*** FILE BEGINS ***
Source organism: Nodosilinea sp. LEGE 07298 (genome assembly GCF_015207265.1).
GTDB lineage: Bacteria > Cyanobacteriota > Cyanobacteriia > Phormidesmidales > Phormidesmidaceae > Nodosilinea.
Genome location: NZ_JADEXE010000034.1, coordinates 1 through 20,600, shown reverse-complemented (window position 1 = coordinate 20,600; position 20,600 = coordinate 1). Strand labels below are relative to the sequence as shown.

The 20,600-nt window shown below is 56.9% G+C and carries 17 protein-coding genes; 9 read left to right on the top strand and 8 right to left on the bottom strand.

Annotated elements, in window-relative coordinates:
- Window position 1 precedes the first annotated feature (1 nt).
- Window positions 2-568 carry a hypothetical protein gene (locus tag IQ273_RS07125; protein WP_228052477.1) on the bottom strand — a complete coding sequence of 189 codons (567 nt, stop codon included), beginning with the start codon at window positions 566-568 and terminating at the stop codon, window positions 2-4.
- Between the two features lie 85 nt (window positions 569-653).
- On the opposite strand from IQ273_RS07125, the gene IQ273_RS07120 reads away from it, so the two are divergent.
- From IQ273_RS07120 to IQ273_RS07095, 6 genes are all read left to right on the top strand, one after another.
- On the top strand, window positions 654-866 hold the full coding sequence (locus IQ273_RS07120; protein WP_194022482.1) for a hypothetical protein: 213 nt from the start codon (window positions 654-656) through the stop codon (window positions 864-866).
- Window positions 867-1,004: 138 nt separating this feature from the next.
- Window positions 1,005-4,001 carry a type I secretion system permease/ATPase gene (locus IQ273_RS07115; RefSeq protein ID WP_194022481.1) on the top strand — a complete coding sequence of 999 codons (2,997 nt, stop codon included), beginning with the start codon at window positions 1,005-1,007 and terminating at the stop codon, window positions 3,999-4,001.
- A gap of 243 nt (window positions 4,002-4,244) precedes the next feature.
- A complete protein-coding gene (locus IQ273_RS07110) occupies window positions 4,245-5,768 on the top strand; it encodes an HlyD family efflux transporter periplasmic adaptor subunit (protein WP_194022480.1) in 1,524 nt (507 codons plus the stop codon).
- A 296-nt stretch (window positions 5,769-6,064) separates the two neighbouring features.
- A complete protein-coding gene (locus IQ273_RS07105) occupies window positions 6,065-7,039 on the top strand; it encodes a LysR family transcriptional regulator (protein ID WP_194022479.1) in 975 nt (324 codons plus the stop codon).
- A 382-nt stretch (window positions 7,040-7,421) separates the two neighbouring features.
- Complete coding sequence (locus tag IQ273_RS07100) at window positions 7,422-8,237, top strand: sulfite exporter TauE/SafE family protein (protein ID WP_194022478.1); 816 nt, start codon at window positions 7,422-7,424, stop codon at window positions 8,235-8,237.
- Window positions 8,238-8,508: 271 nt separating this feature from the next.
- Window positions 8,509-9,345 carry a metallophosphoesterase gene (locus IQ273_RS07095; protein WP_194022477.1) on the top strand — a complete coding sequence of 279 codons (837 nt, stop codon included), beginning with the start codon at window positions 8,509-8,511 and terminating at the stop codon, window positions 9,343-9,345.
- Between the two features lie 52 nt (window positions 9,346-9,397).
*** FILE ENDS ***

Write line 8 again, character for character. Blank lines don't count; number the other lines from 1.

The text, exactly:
- Between the two features lie 85 nt (window positions 569-653).